Prompts for the Unofficial Start of Summer

It’s Memorial Day in the U.S., which is considered the unofficial start of summer here. It’s warm and sunny and the beach in front of my home is slathered with people lying on towels or sitting under umbrellas.

  1. Write a story about the couple sitting under the yellow tent in the center of the photo.

2) See the white sailboat in between the breakers on the left? Write a story about them getting lost at sea.

3) Where is the plane flying in from at the top of the photo? Write a story about someone on the plane – it is his or her first trip to the U.S.

Officially, Memorial Day is a day to remember those who died in military service. Today my local town police posted that they welcomed a WWII veteran to town. Robert was an immigrant who fled France in 1939, was drafted into the U.S. army, and parachuted into Normandy to participate in the liberation of his home country. This week, he will be flying to France to join the 78th D-Day anniversary.

4) Write a story about any aspect of Robert’s experience.

4 Comments

  1. Here’s the beach, they say. Look at that water! The sky so clear. The breakwaters out there like little islands in the sun. See the yacht, granddad, do you see the little sail on the horizon there? The sand, careful in the sand. Hold him up. Don’t stumble! Look at all the parasols, all the bodies out already tanning themselves. Better find ourselves a spot before the best are gone. Here, here, over here. This is will do, won’t it?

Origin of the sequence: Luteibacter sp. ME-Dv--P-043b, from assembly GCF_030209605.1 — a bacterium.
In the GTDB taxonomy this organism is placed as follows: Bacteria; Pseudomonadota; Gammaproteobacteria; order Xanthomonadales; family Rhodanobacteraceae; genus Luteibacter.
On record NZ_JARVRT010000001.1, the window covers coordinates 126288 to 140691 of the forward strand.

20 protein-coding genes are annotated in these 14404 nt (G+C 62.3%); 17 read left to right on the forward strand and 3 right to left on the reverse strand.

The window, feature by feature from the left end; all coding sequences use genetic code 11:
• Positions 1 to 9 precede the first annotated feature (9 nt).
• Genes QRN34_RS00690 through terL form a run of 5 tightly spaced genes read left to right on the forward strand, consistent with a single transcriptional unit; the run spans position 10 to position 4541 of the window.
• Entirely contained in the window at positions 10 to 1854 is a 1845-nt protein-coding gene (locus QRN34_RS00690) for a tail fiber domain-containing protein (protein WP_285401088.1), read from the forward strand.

He walks with them, in their midst, the patriarch, a slight figure now, supported by a son on either side, struggling through the sand. The clan’s all here. Daughters-in-law and older grand-kids carrying the tent, the rugs, the picnic bags and cooler boxes. The younger ones with the beach towels running around excited. It’s a family expedition to the beach, this fine day of memory.

    But in his mind there’s an overlay, another beach, another June. No family, but still crowded by friends. They’re struggling together through the sand, but up the beach, not down. Stumbling, unsteady, after hours at sea. Green in the face, or white, sea-sick or fear. The explosions, the shouting, the bullets singing like gnats, snatching at your uniform sleeve. The sharp, sudden pain in his arm. I’ve been hit! And the sergeant pushing him down. Get down! Onto the sand! Get under cover! Crawling up behind the scrubby little sand dunes and the sensation of warm wetness in his left hand, and looking to see his palm filled with blood. And all around him the bodies, the dead, the dying, the living, crawling like him to get under cover, to target the machine-gun nest, to take out the defenders.

    He stumbles between his sons, his legs no longer obey, his old-man eyes are blurred with cataracts or old-man tears. When did I get so old, he thinks. How did I get so old? Why did I live to get old?

    What you say, Dad? What’s he saying? Old? Sure, you’re old Dad, but you’ve years in you yet. Let’s get you sitting down, yeah? Get you out of the sun. Get you a cold drink. It’s gonna be a fine day. You’ll see!

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